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Python syntax

In this article we will look at the main differences in Python syntax compared to other languages. In this section, by other languages we mainly mean C like languages (C/C++, Java etc), as these are the most commonly used languages.

Comments

Python uses the # character to mark the rest of the line as a comment (similar to // in other languages). It doesn’t use support block comments (there is no equivalent to /* ... */).

Statements

  • Python does not require a semicolon at the end of a statement
  • Every statement must be on a separate line
x = a + b
print(x)

Variables

  • Variables are untyped - any variable can hold any type of data
  • Variables do not need to be declared, you create a variable by assigning a value to it
x = 3         # x holds an integer
y = 7.8       # y holds a float
x = 'abc'     # Now x holds a string

Code blocks

  • Like other languages, Python uses nested blocks for if statements, loops and function bodies
  • A block is introduced by a colon
  • All statements in a block must be indented by the same amount
  • The end of a block is indicated by the indentation returning to its previous level
if a > b:      # Colon starts block
    a = b      # This line is part of the if block
    b = 0      # This line is also part of the if block
print(a)       # This line is not part of the if block

If statements

  • Python uses if and else like many other languages
  • You can use elif for extra clauses
  • It is not necessary to put brackets around conditions, and most programmers don’t
  • Python has no switch statement - use if statements with elif clauses instead
if a == 1
    # Case 1
elif a == 2
    # Case 2
else
    # Other cases

Conditions

  • Python uses comparison operators such as > or != similar to many other languages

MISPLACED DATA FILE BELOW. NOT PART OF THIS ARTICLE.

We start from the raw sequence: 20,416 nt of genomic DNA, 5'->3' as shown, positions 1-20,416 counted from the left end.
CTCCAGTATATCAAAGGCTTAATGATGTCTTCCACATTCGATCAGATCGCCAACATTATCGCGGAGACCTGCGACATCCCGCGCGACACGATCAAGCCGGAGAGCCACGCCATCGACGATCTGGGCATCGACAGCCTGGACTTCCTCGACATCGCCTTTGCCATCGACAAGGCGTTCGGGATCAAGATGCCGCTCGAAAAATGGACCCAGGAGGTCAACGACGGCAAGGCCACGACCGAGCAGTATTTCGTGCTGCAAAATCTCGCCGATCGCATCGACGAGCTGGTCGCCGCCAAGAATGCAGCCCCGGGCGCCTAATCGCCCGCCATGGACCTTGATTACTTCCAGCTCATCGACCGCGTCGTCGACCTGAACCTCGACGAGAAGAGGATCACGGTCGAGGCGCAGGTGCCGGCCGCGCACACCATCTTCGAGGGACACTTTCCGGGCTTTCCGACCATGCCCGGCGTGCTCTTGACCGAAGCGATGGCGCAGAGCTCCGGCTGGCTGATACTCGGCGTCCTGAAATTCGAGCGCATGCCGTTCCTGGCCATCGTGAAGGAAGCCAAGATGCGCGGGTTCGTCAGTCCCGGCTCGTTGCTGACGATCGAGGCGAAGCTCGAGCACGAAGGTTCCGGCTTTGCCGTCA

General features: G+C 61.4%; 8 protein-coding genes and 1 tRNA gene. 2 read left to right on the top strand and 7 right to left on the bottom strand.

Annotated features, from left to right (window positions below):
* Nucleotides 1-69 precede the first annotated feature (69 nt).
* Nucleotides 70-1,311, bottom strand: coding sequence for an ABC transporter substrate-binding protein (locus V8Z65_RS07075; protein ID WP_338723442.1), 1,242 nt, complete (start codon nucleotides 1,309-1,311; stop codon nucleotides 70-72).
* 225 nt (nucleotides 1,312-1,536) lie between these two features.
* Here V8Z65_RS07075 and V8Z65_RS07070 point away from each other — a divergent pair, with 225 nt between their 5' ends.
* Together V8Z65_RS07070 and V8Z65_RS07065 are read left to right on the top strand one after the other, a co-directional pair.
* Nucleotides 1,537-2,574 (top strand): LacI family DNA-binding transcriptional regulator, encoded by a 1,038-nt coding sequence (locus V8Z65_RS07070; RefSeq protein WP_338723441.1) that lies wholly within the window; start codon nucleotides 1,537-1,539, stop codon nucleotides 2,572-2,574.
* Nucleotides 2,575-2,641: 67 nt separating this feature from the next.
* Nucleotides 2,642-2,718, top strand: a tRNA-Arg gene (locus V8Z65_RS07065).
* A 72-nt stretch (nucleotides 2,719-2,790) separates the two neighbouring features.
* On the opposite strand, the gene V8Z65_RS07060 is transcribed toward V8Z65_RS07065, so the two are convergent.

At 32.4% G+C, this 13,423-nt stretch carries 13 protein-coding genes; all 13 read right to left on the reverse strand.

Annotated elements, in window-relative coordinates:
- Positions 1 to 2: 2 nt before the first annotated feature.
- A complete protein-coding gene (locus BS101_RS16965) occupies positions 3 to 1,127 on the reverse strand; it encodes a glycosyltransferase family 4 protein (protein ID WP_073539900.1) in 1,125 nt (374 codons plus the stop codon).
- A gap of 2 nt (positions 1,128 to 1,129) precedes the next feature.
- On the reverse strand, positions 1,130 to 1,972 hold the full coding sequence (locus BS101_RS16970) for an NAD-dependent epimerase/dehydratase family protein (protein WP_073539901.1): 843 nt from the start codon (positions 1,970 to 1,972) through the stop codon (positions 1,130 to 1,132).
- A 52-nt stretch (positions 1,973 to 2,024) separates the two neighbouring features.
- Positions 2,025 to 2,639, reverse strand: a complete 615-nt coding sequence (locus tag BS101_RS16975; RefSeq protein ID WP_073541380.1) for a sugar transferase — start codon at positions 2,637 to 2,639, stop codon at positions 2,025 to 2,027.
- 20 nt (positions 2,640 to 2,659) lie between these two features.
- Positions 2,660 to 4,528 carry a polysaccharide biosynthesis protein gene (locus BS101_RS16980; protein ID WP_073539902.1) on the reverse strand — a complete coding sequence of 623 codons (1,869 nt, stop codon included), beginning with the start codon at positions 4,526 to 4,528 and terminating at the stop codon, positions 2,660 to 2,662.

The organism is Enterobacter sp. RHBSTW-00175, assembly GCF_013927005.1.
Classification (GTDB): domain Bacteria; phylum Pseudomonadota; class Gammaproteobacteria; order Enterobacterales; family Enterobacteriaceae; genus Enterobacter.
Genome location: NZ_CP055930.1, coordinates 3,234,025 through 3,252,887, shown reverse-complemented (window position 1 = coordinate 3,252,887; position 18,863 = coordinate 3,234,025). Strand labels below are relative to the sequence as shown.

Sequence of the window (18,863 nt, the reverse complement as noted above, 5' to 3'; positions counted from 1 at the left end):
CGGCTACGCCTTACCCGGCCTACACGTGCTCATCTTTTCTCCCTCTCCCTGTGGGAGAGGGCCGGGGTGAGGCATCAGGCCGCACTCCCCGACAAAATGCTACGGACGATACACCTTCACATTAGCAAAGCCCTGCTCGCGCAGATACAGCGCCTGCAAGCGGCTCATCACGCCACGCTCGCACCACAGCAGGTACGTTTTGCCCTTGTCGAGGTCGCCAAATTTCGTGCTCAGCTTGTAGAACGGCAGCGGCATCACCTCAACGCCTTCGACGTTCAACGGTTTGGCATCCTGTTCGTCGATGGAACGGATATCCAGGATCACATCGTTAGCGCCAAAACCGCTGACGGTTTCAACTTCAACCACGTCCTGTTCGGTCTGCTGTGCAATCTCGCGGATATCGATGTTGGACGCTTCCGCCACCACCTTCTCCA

• Compound conditions use keywords and, or, not (rather than &&, ||, !)
  • A numerical value of 0 tests as false, any other value is true. Similarly a list or string tests as false if empty, true if not empty

While loops

  • Similar to other languages, but with Python block syntax
  • There is no do ... while construct
a = 5
while a > 0:
    print(a)
    a -= 1

For loops

  • for loops always loop over a sequence, such as a list or the characters of a string
  • The range function creates a sequence of numbers, similar to a tradition C style for loop
for i in range(5):   # equivalent to for(i = 0; i < 5; i++)
    print(i)

Defining functions

  • Functions are defined using def keyword
  • Parameters can be given default values
  • There are many more options, see declaring functions
def add(a, b, c=0):       # c is optional, defaults to 0
    return a + b + c

Calling functions

  • Similar to other languages
  • Parameters with default values can be omitted
  • You can use parameter names, either for clarity or to reorder them
  • There are many more options, see calling functions
 add(1, 2)             # c defaults to 0
 add(2, 4, 6)          # c is now 6
 add (a=2, b=4, c=6)   # Naming the parameters